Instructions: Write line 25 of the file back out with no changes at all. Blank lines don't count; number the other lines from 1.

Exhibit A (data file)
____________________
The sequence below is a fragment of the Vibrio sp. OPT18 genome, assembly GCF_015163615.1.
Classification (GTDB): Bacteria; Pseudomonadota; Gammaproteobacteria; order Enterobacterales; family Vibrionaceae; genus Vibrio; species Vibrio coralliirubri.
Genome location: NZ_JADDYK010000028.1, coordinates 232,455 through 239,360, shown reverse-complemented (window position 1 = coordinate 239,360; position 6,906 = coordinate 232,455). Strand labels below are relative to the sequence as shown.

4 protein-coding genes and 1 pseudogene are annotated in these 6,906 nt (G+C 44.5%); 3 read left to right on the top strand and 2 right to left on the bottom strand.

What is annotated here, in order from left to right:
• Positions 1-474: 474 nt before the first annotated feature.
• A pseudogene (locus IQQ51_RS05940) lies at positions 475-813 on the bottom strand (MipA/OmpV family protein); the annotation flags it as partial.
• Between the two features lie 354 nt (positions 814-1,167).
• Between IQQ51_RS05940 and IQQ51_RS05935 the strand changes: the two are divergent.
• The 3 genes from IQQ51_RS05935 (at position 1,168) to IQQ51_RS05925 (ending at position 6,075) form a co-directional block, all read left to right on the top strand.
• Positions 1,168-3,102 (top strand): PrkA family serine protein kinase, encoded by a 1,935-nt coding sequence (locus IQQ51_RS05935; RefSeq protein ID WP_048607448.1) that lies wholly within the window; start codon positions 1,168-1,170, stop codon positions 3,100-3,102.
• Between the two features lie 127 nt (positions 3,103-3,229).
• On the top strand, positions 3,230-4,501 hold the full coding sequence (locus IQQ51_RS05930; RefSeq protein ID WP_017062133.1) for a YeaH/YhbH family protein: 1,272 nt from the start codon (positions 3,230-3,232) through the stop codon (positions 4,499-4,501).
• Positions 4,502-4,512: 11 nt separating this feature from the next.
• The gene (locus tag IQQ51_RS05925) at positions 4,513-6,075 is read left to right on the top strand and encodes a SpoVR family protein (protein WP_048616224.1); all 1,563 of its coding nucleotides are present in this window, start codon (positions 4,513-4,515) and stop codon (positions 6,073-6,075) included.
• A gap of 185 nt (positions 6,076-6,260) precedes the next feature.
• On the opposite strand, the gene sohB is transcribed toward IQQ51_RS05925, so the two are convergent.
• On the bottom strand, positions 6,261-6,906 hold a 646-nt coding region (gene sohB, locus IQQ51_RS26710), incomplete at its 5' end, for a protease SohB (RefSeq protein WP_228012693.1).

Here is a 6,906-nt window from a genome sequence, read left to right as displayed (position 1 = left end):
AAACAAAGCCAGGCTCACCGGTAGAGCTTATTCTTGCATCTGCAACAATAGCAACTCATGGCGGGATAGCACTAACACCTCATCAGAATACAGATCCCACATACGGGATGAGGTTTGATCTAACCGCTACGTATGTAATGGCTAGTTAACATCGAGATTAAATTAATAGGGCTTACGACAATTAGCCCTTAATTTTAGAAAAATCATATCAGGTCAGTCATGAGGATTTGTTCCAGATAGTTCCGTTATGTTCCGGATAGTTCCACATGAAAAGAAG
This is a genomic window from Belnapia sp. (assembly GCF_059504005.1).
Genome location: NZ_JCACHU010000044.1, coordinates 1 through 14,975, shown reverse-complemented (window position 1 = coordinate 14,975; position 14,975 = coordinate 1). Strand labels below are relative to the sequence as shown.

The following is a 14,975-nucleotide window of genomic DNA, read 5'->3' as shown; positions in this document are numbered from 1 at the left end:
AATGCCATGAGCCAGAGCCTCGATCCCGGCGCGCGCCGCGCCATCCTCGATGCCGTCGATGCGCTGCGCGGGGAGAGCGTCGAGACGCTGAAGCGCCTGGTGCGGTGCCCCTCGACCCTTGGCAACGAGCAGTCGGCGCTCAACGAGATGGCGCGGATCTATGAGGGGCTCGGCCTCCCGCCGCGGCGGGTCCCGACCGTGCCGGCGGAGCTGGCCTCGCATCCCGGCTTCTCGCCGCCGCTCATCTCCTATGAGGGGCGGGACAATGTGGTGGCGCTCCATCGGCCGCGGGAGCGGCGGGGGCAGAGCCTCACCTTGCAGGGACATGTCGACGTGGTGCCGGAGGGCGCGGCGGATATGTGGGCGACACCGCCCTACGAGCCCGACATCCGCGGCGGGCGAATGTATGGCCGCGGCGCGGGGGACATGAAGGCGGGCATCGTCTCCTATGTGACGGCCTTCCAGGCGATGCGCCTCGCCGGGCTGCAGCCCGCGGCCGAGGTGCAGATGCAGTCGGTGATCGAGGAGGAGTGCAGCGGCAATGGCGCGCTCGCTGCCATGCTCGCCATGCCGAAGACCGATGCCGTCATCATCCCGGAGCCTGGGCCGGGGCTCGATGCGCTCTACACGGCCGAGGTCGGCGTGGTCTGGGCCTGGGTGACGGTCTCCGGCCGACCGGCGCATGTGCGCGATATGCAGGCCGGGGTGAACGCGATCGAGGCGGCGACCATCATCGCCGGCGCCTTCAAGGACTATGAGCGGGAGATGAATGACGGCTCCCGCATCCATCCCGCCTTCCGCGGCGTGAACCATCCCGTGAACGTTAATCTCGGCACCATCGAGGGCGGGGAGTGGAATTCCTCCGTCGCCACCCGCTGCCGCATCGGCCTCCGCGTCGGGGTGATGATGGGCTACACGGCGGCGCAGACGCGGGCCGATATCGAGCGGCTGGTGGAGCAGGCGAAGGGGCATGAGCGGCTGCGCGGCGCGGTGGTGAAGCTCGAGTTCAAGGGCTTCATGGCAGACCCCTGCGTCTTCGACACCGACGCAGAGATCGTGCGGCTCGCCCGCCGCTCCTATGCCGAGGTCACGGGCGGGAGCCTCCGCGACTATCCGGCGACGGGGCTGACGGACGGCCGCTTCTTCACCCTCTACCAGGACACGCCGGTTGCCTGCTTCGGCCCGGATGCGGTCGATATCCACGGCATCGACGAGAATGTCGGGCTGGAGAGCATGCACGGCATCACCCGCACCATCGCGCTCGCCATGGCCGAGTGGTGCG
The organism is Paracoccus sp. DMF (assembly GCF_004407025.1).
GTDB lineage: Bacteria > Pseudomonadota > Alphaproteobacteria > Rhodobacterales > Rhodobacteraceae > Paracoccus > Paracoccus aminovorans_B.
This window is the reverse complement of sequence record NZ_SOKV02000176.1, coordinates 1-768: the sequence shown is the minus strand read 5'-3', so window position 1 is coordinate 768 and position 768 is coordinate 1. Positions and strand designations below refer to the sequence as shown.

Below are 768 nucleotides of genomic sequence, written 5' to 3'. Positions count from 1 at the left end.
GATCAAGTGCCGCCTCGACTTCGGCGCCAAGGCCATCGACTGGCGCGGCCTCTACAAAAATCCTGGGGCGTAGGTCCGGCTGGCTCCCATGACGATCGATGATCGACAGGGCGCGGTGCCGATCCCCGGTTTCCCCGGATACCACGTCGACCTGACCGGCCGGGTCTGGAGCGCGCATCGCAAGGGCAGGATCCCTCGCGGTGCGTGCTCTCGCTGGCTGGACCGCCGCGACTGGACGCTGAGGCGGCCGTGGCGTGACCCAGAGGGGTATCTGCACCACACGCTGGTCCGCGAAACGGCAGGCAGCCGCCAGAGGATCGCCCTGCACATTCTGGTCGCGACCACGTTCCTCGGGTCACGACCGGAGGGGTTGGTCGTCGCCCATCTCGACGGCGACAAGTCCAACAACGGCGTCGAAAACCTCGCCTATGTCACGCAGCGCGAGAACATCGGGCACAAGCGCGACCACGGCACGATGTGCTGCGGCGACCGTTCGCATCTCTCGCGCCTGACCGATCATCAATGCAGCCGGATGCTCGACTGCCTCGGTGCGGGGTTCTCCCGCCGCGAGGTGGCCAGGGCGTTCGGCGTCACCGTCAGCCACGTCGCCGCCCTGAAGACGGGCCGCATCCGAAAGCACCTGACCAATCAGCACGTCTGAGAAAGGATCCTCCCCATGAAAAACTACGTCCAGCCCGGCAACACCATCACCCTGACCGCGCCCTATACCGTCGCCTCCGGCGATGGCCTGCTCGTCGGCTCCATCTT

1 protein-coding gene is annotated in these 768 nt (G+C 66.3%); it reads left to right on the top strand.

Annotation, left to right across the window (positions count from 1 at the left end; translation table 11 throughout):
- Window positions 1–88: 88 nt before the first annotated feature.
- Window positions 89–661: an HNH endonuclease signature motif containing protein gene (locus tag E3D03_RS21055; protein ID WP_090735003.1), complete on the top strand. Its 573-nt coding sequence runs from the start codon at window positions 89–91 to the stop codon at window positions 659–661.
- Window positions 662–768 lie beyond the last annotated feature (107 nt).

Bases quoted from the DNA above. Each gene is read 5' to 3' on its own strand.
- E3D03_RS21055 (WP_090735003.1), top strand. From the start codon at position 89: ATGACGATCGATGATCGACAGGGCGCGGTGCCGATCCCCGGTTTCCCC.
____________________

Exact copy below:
The organism is Paracoccus sp. DMF (assembly GCF_004407025.1).